VirtualBox is really quite impressive, especially as you find out more about what it does behind the scenes. It just seems so easy to use compared with VMWare (though I’m sure VMWare does more).
I finally got my ancient Windows 2000 system cloned last night. I didn’t want to have to go through the pain of completely reinstalling it, but felt the need to move to a (slightly) more up to date OS (Windows XP). I was already dual-booting into XP on a separate partition and having played with VirtualBox before, turning the Windows 2000 system into a Virtual Machine (VM) that I could run on Windows XP seemed the right thing to do.
For the record, the steps (after much experimenting) were:
- I slimmed down my windows drive by moving all my data files onto another partition
- I installed DesktopOK and saved my desktop icon positions
- I followed the section on “Hard Disk Support” from the VirtualBox guide (this is vital)
- I downloaded VMWare Converter, a free tool that makes a virtual machine out of a hard disk partition.
- VMWare Converter made a VMWare virtual machine for VMWare Player 2.5* out of my 20GB C: drive (onto another drive)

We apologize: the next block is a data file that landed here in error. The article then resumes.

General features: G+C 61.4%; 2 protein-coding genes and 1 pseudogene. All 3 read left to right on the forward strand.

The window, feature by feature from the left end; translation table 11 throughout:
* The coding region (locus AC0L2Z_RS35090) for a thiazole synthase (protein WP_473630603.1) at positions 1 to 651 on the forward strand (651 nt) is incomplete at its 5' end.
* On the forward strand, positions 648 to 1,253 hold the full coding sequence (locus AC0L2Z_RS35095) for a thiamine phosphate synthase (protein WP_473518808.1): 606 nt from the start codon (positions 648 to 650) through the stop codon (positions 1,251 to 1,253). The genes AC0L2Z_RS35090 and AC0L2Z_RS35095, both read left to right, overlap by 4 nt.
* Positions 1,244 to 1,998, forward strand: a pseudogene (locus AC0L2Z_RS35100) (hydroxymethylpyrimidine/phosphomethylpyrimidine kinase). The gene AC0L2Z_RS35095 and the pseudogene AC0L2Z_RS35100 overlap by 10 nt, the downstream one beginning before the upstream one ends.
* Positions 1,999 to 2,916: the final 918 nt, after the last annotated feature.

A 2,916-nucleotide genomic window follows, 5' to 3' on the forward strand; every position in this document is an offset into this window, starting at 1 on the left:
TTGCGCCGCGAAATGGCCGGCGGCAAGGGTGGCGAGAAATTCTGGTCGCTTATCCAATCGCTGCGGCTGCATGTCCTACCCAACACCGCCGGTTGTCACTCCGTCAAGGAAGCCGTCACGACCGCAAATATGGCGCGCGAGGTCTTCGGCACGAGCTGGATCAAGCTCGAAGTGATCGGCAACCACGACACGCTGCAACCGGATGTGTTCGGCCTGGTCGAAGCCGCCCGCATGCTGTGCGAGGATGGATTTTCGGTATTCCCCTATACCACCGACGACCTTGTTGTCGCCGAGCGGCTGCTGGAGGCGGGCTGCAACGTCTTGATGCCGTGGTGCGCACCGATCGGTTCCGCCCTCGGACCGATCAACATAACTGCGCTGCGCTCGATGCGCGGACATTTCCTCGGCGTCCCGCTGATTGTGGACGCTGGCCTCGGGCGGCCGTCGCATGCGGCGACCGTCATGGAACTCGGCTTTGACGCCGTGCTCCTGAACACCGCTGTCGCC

- I started up VirtualBox, created a new Windows 2000 virtual machine image, and specified the VMWare-created disk image as the hard drive image (which VirtualBox handily understands).
- I fired up the new VM.
- In the vm, Windows complained loudly about different hardware. I made it install the VGA components but ignored all else.
- I rebooted the VM, installed the VirtualBox guest addons, changed the screen resolution, restored DesktopOK’s icon positions and bingo!
I now have all my old applications and services running in the virtual machine, but with all the advantages that a VM gives. Making a backup of my Windows 2000 machine is now just a matter of copying a single 20GB file. I can pause and resume it. I can save its state, switch off my computer entirely, then come back and continue from exactly where I left off.
I’ve installed the basics (browser, email, etc) on my XP installation, but because that’s a minimal usable system (for me) it boots up much more quickly than the Windows 2000 system did, and if I need the Windows 2000 VM, I can restore it in just a few seconds.
The only real issue is that none of the graphics intensive games I had installed will run particularly well from inside a VM, but then most of them are outdated and modern games mostly require XP these days anyway. Besides, Chuckie Egg runs just fine inside the VM and who needs more anyway?